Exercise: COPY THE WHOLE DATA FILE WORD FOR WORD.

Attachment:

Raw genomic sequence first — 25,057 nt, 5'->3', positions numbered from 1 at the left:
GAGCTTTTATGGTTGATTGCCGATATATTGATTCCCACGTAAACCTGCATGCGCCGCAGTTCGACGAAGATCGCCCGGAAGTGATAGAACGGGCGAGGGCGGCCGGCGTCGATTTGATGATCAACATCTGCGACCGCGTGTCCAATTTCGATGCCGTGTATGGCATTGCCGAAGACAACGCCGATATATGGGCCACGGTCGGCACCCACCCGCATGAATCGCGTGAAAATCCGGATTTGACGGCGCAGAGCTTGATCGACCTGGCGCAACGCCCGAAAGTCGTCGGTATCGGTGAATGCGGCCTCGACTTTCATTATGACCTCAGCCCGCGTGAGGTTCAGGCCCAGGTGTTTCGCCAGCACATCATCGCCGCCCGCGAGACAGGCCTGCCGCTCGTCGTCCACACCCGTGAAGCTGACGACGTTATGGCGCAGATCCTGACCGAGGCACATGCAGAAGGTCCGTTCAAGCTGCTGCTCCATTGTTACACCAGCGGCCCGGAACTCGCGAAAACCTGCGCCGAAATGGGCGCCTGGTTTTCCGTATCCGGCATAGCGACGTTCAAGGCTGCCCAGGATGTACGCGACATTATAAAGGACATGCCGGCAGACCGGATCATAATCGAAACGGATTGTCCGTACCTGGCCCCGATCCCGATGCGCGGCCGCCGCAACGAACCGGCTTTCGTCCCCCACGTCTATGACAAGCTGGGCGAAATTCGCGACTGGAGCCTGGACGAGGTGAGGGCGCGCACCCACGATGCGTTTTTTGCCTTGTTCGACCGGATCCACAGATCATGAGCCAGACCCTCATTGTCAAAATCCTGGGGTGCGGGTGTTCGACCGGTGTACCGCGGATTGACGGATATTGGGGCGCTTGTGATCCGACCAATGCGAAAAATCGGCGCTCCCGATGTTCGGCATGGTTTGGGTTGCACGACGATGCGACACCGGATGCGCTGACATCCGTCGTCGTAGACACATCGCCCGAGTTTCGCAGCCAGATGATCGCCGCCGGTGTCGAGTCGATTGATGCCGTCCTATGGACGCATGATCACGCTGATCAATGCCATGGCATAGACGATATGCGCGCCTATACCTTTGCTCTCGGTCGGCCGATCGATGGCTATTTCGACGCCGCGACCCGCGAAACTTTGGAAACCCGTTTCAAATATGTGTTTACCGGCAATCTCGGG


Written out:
Raw genomic sequence first — 25,057 nt, 5'->3', positions numbered from 1 at the left:
GAGCTTTTATGGTTGATTGCCGATATATTGATTCCCACGTAAACCTGCATGCGCCGCAGTTCGACGAAGATCGCCCGGAAGTGATAGAACGGGCGAGGGCGGCCGGCGTCGATTTGATGATCAACATCTGCGACCGCGTGTCCAATTTCGATGCCGTGTATGGCATTGCCGAAGACAACGCCGATATATGGGCCACGGTCGGCACCCACCCGCATGAATCGCGTGAAAATCCGGATTTGACGGCGCAGAGCTTGATCGACCTGGCGCAACGCCCGAAAGTCGTCGGTATCGGTGAATGCGGCCTCGACTTTCATTATGACCTCAGCCCGCGTGAGGTTCAGGCCCAGGTGTTTCGCCAGCACATCATCGCCGCCCGCGAGACAGGCCTGCCGCTCGTCGTCCACACCCGTGAAGCTGACGACGTTATGGCGCAGATCCTGACCGAGGCACATGCAGAAGGTCCGTTCAAGCTGCTGCTCCATTGTTACACCAGCGGCCCGGAACTCGCGAAAACCTGCGCCGAAATGGGCGCCTGGTTTTCCGTATCCGGCATAGCGACGTTCAAGGCTGCCCAGGATGTACGCGACATTATAAAGGACATGCCGGCAGACCGGATCATAATCGAAACGGATTGTCCGTACCTGGCCCCGATCCCGATGCGCGGCCGCCGCAACGAACCGGCTTTCGTCCCCCACGTCTATGACAAGCTGGGCGAAATTCGCGACTGGAGCCTGGACGAGGTGAGGGCGCGCACCCACGATGCGTTTTTTGCCTTGTTCGACCGGATCCACAGATCATGAGCCAGACCCTCATTGTCAAAATCCTGGGGTGCGGGTGTTCGACCGGTGTACCGCGGATTGACGGATATTGGGGCGCTTGTGATCCGACCAATGCGAAAAATCGGCGCTCCCGATGTTCGGCATGGTTTGGGTTGCACGACGATGCGACACCGGATGCGCTGACATCCGTCGTCGTAGACACATCGCCCGAGTTTCGCAGCCAGATGATCGCCGCCGGTGTCGAGTCGATTGATGCCGTCCTATGGACGCATGATCACGCTGATCAATGCCATGGCATAGACGATATGCGCGCCTATACCTTTGCTCTCGGTCGGCCGATCGATGGCTATTTCGACGCCGCGACCCGCGAAACTTTGGAAACCCGTTTCAAATATGTGTTTACCGGCAATCTCGGG